Mastering the SAP HANA Backup and Restore Process

  • by Jonathan Haun, Director, Data and Analytics, Protiviti
  • September 14, 2015
When organizations implement SAP HANA, they need to devise a strategy to protect the data that the system manages in-memory. Depending on your SAP HANA use case, failure to protect this data can lead to significant monetary or productivity losses. One way to protect the data is through the implementation of a backup and restore strategy. This article helps to fortify your general knowledge of the SAP HANA backup and restore process.
Learning Objectives

Reading this article, you will learn:

  • How to initiate SAP HANA backups using SAP HANA studio and SQL statements
  • How to use SAP HANA studio and the command line to restore data to an SAP HANA system
  • Which backup files and database log files are required to restore SAP HANA to any point in time
  • The different types of data backups that are available starting in SAP HANA Support Package Stack 10
Key Concept

Failure to back up log files can crash your SAP HANA system. Backup files should not be stored on the same file system that contains SAP HANA data files. Log segment backups need to be configured to a partition that can achieve throughput of 200 gigabytes (GB) to 300 GB per hour. SAP HANA studio contains a graphical user interface to manage the backup and restore process. The SAP HANA backup catalog needs to be kept small and pruned of any orphaned backup jobs. The restore process uses the database redo logs to provide precise point-in-time recovery.

SAP HANA has many technical features that make it a top-notch data management platform. One of the most promising features is its ability to store data in memory. In-memory data storage has the benefit of providing faster query access to data. With its speed advantages, SAP HANA can overcome many of the historical limitations of the legacy disk-bound database.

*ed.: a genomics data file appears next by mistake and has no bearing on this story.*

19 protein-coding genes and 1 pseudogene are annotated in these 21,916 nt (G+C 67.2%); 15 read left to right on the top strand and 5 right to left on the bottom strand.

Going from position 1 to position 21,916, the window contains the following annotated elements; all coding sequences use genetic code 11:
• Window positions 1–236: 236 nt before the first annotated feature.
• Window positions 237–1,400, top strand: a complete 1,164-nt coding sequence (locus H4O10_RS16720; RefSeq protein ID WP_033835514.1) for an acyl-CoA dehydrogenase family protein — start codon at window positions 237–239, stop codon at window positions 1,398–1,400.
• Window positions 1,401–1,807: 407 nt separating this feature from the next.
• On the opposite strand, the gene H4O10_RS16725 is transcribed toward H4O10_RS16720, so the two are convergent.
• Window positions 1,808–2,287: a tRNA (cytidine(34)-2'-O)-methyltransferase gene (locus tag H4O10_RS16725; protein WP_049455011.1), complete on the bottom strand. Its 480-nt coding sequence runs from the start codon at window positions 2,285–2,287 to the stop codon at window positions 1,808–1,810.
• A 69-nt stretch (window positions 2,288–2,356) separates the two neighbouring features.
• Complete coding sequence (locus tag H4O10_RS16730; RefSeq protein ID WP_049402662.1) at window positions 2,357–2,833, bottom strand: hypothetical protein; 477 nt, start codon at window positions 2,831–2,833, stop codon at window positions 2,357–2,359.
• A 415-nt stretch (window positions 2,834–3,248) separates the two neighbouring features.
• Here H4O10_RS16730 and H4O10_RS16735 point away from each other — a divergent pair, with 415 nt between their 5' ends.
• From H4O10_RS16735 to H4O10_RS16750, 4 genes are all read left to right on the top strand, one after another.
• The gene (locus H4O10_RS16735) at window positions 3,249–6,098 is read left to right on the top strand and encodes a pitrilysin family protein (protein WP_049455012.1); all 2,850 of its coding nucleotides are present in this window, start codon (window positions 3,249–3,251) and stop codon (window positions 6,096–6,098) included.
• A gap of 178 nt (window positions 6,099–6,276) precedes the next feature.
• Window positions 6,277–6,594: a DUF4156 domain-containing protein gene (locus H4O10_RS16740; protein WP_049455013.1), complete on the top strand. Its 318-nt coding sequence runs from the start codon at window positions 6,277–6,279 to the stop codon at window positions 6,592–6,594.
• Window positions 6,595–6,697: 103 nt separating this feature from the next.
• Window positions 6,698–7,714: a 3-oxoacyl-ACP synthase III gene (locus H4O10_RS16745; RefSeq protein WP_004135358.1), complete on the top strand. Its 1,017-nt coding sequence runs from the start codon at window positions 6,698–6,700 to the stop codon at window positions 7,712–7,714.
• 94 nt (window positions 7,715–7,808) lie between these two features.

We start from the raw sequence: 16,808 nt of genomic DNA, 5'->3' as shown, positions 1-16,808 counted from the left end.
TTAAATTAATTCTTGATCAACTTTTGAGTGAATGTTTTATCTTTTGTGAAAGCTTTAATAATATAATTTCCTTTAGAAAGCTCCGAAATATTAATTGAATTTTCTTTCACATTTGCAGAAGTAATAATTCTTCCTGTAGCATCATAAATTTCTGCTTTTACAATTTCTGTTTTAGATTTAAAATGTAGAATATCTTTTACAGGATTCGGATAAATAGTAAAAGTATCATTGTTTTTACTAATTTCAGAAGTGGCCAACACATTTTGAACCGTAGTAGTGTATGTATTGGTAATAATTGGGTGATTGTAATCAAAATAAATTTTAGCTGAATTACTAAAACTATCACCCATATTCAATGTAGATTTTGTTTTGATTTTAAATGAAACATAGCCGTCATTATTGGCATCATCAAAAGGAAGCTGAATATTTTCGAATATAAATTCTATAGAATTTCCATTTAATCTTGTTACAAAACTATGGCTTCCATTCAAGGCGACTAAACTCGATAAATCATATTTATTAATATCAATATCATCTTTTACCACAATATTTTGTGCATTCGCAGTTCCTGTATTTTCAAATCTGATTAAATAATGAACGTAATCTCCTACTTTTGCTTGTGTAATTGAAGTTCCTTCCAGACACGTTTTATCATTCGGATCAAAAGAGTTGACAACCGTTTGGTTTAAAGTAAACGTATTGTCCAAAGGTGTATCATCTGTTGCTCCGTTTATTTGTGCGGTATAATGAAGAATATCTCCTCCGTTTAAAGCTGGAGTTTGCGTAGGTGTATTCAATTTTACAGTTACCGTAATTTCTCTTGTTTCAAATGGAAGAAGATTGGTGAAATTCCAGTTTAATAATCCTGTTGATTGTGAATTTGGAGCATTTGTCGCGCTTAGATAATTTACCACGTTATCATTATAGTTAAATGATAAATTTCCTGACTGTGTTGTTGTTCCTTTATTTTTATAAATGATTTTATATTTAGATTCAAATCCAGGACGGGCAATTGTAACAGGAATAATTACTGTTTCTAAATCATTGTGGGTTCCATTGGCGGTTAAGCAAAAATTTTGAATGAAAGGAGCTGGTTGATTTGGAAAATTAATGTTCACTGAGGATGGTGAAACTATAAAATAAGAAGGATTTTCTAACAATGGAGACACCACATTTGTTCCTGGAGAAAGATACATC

At its heart, SAP HANA stores data in memory. In memory is a term used to describe the storage of information on random access memory (RAM) chips, solid-state disks (SSDs), or other flash memory devices. However, SAP HANA stores active data within RAM. By most estimates, RAM is thousands of times faster than SSD and hundreds of times faster than most flash memory devices. Therefore, SAP HANA has a huge advantage when compared with other relational database management systems that leverage SSD or flash storage technologies.

RAM is volatile, meaning that the data it stores is discarded when power is removed from the system. With this in mind, SAP HANA has mechanisms built in to protect in-memory data by committing it asynchronously and synchronously to persistent storage devices. In essence, SAP HANA has an automatic built-in in-memory backup mechanism. To further protect the data that is stored on SAP HANA’s persistent disks, organizations also need to devise a strategy to back up this data. This is a strategy in which the persistent data in SAP HANA is stored one or more times in anticipation of data loss.

As organizations adopt SAP HANA and run their critical systems on its platform, SAP HANA business continuity plans become a necessity. SAP HANA supports both high availability (HA) and disaster recovery (DR) through a variety of solutions. However, a backup and restore strategy is at the center of all SAP HANA HA or DR plans. The goal of this article is to educate you on the core options related to the SAP HANA backup and restore process. I then conclude with a few recommendations for implementing a proper SAP HANA backup strategy. SAP HANA supports two primary types of backups: data and log-segment backups.

 


Jonathan Haun

Jonathan Haun, director of data and analytics at Protiviti, has more than 15 years of information technology experience and has served as a manager, developer, and administrator covering a diverse set of technologies. Over the past 10 years, he has served as a full-time SAP BusinessObjects, SAP HANA, and SAP Data Services consulting manager for Decision First Technologies. He has gained valuable experience with SAP HANA based on numerous projects and his management of the Decision First Technologies SAP HANA lab in Atlanta, GA. He holds multiple SAP HANA certifications and is a lead contributing author to the book Implementing SAP HANA. He also writes the All Things BOBJ BI blog at http://bobj.sapbiblog.com. You can follow Jonathan on Twitter @jdh2n.

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